Yet, in a sense, both rap music and I grew up, but in the process of growing up we concurrently grew apart. I would still listen to a compilation of Source Awards nominees every once in a while, but artists like The Roots, Mos Def, Common, OutKast, Blackalicious and pre-Fergie Black Eyed Peas became my new rap heroes. Despite my issues with Snoop and Dre, I still knew all the lyrics to “Nuthin’ But a G Thang,” clean and explicit versions, but that particular sector of rap started to become foreign to me as I mostly let go of the genre.
Interestingly, I only saw a couple of the faces that managed to last into the new millennium after Puff Daddy and his lack of originality took over the game. Nas is still representing and Latifah is more of an actress now than a rapper. LL Cool J is also another one who managed to reinvent himself and the notion that Ice Cube now has lots of family movies under his belt seems almost surreal given that he was once the voice and face of gangsta rap.
In a way, it makes sense that many of these artists have moved on this way. Thanks to the best efforts of the likes of Rick Rubin and Russell Simmons, rap was marketed as a music for youth and does its best to divorce itself from it black and Latino roots much like rock-n-roll was made into the property of young white males. However, rap is still a primarily black genre and has managed to still provide a voice for those who originated it, but a friend of mine has already predicted that the history books will say that Eminem invented hip hop.
Recently, I have found that I do still enjoy rap music. I still mostly stay away from what will typically be played on Clear Channel radio, mostly because it all sounds alike in a bad way. However, it seems that the black female presence that had begun to disappear in rap music a few years ago is resurging. I have found music from lots of women such as Glam.I.Rock, Angel Haze, Azalea Banks and THEESatisfaction who have not given up their place in hip-hop culture and provide a much needed voice in the rap game. And these voices are so diverse. The free mixtape or album download from up and coming artists and DJs are keeping the original spirit of hip-hop culture alive and showing that the mainstream has not completely taken away the essence of rap music.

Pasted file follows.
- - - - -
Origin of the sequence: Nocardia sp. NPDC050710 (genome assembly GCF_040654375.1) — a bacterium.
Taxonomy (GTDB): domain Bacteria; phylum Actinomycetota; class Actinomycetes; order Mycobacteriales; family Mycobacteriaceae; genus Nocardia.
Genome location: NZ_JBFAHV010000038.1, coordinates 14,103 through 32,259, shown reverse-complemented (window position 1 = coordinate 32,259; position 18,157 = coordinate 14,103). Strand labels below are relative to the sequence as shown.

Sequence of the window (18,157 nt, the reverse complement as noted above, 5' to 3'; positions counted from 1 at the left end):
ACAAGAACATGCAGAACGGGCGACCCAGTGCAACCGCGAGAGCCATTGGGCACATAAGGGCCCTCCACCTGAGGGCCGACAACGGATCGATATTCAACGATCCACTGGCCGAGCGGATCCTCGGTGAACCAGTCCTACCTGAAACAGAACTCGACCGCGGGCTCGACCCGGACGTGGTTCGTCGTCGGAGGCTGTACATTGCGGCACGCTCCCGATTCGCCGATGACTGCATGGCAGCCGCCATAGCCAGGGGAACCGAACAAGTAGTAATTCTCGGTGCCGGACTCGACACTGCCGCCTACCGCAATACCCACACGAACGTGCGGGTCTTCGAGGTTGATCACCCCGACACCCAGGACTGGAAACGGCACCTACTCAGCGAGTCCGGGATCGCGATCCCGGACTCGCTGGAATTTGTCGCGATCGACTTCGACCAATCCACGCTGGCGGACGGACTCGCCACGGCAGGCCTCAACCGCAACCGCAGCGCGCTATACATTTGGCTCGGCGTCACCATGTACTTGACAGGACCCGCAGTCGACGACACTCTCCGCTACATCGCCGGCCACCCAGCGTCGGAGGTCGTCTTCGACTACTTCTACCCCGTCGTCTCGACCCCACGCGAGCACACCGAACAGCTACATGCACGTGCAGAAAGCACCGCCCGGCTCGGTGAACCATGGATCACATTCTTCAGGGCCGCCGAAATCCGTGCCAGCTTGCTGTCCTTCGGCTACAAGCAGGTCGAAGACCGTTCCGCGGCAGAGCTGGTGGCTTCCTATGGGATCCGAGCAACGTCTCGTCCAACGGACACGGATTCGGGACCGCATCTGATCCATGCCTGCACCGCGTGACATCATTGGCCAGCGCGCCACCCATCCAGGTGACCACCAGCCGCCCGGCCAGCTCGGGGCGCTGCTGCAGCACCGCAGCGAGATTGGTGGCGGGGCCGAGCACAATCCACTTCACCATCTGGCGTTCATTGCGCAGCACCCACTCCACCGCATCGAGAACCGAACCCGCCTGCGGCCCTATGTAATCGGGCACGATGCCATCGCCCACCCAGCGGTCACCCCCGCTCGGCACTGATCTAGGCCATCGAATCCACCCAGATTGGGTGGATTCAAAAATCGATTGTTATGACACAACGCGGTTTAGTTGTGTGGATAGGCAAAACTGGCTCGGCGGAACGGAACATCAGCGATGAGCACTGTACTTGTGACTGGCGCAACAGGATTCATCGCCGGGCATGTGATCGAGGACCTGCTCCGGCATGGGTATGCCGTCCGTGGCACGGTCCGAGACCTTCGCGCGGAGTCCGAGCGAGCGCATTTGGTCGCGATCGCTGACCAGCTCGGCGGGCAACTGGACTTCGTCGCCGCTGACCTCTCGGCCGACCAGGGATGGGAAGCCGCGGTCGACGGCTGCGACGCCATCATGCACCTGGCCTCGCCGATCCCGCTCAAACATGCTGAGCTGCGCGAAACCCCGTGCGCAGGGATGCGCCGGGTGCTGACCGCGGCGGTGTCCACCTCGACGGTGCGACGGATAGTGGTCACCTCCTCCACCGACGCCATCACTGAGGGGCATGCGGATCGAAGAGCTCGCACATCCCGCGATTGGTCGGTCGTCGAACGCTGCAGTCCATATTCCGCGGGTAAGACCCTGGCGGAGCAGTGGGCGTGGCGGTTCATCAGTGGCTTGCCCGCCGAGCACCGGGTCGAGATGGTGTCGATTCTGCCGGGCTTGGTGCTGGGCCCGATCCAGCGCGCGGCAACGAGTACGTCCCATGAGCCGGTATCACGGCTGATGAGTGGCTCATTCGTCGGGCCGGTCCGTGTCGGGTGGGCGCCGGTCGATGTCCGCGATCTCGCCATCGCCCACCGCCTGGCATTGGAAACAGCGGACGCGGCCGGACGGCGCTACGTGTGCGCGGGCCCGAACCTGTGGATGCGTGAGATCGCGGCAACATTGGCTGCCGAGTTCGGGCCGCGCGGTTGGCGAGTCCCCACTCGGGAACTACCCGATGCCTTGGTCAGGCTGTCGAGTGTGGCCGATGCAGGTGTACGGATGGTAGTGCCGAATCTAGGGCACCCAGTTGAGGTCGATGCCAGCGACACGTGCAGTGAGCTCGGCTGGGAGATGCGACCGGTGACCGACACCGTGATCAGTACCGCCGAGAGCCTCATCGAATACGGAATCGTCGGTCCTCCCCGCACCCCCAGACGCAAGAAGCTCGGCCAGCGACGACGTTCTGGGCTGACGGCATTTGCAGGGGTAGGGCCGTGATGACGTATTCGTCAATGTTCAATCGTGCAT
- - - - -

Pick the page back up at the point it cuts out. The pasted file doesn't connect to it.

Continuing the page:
The one thing I have loved about the Internet is that I found that originality has not gone completely from music. I may be older now and rap does not speak to me in the same way it once did, but it still makes me happy to see that it has lasted and continues to speak of the many changes black cultures go through over many periods of time. I just wonder how long it will last.
I wonder if 20 years from now, someone my age will sit in the lounge and reminisce over the days when she could see herself and all that she used to love about a music meant to speak to her after it has been made the property of those it was meant to fight against. I wonder if she will have access to those who still dare to claim something that was always theirs even if they have been erased from its history and its current commodification. She may have her own rap music revelation and remember that she came from a culture that moved the world despite its birth from pain and despair.